Charles Harlan
Ishtar

February 12–March 22, 2014

Venus Over Manhattan is pleased to present Ishtar, an exhibition of new site-specific work by Charles Harlan opening February 12, 2014

Drawing inspiration from Land Art of the 1970s, Harlan avails himself of the most common materials at hand – including such hardware store staples as ladders, shipping palettes, and one-ton metal pipe – in his large industrial works. Huge in scale, Minimalist in form, and shown both indoors and out, Harlan’s art has often been referred to as Duchampian in its reliance upon readymade components, its deceptive simplicity, and it spatial humor. His stacking and layering of recognizable, utilitarian materials renders surprisingly potent forms that invite unexpected associations.

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At Venus Over Manhattan, Harlan takes as his point of departure the book The Descent of the Goddess Ishtar Into the Lower World. The ancient Babylonian goddess of fertility, love, sex and war, serves as the artist’s answer to Venus, the Roman goddess of love (and de facto patroness of the gallery, whose name pays tribute to the 1940s deco relief ‘Venus of Manhattan’ adorning the façade of 980 Madison Avenue). According to Harlan, the new work on view was inspired by a specific passage of the text in his source material:

Ishtar on arriving at the gate of the land of no return To the gate keeper thus addressed herself
Gate keeper, ho, open thy gate/
Open thy gate that I may enter

If thou openest not the gate to let me enter I will break the door

I will wrench the lock, I will smash the doorposts, I will force the doors

Upon arriving at Venus Over Manhattan, visitors will be greeted by Harlan’s 10 foot roll- down gate, a barrier to circumnavigate en route to a new world: The gallery’s main space is enclosed, in Harlan’s words, in ‘an endless wall of corrugated steel’ that runs parallel to the perimeter walls, without any doors or windows offering access to what lies within the structure. The unbroken wall creates a corridor that beckons one forward but leads inevitably back to where the journey begins. With five feet of distance between Harlan’s steel wall and the sheet rock envelope of the gallery, visitors must pass through a confining channel and, in turn, mixed emotions and sensations.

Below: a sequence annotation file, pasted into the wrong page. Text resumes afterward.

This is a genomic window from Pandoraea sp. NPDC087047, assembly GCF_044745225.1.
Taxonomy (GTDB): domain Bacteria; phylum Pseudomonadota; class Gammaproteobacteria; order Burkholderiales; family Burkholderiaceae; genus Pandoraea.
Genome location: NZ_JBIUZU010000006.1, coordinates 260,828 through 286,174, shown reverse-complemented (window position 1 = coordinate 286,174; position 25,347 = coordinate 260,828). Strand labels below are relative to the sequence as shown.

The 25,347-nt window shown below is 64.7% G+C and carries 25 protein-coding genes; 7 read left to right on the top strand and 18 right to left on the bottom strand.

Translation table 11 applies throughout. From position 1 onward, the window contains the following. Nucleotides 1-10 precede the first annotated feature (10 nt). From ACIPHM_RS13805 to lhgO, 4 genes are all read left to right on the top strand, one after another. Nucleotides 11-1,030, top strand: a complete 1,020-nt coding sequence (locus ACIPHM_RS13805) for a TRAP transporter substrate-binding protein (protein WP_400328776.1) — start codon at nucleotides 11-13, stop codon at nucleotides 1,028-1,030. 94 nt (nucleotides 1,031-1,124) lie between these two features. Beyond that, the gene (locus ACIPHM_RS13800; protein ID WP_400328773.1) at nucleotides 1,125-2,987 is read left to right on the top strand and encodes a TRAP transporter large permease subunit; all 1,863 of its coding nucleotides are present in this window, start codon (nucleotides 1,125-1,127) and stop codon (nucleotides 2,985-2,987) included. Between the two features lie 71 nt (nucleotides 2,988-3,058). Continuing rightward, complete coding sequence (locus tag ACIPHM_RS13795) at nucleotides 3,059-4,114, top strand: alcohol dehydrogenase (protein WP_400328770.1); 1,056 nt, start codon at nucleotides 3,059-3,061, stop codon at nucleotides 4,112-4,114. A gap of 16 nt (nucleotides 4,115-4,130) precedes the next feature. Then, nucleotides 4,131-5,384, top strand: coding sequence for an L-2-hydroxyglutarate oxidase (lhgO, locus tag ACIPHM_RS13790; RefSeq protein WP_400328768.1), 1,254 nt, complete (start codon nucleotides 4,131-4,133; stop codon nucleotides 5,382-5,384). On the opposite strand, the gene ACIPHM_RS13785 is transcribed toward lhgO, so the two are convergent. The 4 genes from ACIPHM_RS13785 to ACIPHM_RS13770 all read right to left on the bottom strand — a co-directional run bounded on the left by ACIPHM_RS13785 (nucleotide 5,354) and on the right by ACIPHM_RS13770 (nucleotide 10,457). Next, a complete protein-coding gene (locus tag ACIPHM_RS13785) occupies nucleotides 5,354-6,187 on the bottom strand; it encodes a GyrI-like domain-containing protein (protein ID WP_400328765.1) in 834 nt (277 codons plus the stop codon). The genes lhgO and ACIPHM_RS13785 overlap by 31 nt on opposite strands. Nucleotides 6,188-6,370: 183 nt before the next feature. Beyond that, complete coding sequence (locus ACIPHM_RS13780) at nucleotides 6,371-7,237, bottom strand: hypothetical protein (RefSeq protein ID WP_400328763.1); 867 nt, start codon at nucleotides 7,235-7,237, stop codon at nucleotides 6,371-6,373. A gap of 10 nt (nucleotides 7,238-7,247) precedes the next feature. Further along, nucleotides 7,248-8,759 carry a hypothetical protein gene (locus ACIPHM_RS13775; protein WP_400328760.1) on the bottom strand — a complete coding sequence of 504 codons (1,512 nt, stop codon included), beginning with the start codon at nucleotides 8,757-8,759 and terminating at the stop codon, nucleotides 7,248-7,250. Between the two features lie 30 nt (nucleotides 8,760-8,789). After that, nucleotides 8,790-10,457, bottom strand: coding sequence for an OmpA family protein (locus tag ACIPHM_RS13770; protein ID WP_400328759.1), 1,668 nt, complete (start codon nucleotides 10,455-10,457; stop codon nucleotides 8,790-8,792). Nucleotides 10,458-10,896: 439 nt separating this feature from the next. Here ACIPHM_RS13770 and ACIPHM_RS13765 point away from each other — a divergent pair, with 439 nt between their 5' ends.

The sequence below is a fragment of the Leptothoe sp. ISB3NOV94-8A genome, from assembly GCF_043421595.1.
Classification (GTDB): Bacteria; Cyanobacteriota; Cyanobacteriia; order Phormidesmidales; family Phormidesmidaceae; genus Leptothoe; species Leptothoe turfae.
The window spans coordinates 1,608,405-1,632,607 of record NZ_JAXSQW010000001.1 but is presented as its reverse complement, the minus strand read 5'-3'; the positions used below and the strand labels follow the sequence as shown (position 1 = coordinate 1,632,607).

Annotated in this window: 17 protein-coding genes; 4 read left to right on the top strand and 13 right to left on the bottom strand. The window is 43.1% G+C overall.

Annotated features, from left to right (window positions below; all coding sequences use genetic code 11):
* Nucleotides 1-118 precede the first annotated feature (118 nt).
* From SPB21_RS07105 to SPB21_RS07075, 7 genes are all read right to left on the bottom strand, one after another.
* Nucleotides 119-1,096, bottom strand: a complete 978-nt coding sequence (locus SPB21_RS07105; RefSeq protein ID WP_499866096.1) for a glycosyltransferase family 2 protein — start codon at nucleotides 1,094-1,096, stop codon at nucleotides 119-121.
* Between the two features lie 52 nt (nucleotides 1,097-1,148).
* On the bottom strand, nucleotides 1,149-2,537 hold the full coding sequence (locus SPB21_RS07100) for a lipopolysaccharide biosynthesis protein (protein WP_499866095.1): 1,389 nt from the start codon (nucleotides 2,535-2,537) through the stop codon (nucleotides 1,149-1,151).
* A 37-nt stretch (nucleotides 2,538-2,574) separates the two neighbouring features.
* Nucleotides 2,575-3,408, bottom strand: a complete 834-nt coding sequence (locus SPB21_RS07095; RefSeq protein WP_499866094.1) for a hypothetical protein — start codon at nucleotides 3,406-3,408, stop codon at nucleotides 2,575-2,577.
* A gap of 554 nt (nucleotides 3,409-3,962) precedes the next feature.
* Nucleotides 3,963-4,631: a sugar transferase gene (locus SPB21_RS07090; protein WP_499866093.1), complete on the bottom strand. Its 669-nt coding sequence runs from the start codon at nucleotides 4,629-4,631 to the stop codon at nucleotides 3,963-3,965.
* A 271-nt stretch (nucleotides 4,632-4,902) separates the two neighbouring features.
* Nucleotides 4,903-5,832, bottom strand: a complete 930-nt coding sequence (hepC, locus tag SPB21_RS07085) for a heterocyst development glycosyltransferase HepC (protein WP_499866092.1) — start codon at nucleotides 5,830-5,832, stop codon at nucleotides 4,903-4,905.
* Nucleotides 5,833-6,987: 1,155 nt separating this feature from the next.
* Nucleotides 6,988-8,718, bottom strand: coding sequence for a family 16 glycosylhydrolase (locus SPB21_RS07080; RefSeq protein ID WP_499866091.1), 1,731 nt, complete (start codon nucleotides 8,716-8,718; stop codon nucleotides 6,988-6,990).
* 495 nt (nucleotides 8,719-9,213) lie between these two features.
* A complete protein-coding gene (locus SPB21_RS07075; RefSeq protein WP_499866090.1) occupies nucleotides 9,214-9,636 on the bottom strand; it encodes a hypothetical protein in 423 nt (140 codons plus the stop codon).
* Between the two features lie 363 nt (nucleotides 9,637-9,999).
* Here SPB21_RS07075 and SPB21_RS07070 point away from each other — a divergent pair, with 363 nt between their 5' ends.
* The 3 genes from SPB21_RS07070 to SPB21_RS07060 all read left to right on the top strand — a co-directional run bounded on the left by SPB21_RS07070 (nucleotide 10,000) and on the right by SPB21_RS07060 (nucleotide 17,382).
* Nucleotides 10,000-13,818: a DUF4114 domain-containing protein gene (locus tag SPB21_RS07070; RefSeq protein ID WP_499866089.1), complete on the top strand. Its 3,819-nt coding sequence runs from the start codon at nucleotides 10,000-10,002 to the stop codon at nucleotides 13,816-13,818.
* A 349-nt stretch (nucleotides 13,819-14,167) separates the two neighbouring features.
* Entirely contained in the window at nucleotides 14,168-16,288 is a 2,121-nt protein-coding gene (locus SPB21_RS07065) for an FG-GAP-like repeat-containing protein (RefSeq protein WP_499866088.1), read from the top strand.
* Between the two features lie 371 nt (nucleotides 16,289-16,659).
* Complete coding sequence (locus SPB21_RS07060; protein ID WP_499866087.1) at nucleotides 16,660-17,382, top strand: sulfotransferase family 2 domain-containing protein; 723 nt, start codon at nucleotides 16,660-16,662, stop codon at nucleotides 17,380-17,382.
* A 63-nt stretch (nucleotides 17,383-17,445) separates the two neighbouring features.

Harlan’s work invites contemplation of the ways in which we adapt to and absorb the toughness of the urban landscape. The pristine, immutable walls that challenge visitors to ISHTAR are made from the same sheet metal fencing that encloses myriad outdoor parking lots and construction sites, and hosts graffiti and flurries of advertisements throughout the cityscape. But whereas the world around us is wild and feral, Harlan’s work is carefully ordered, throwing into higher contrast the realms of tumult inside.

About the Artist

Based in New York, Charles Harlan was born in 1984 in Smyrna, Georgia. He graduated from New York University in 2006. Recent exhibitions include Rachel Uffner Gallery, Karma Gallery, JTT Gallery, Martos Gallery, Socrates Sculpture Park, Maccarone, and Cleopatra’s, all in New York.

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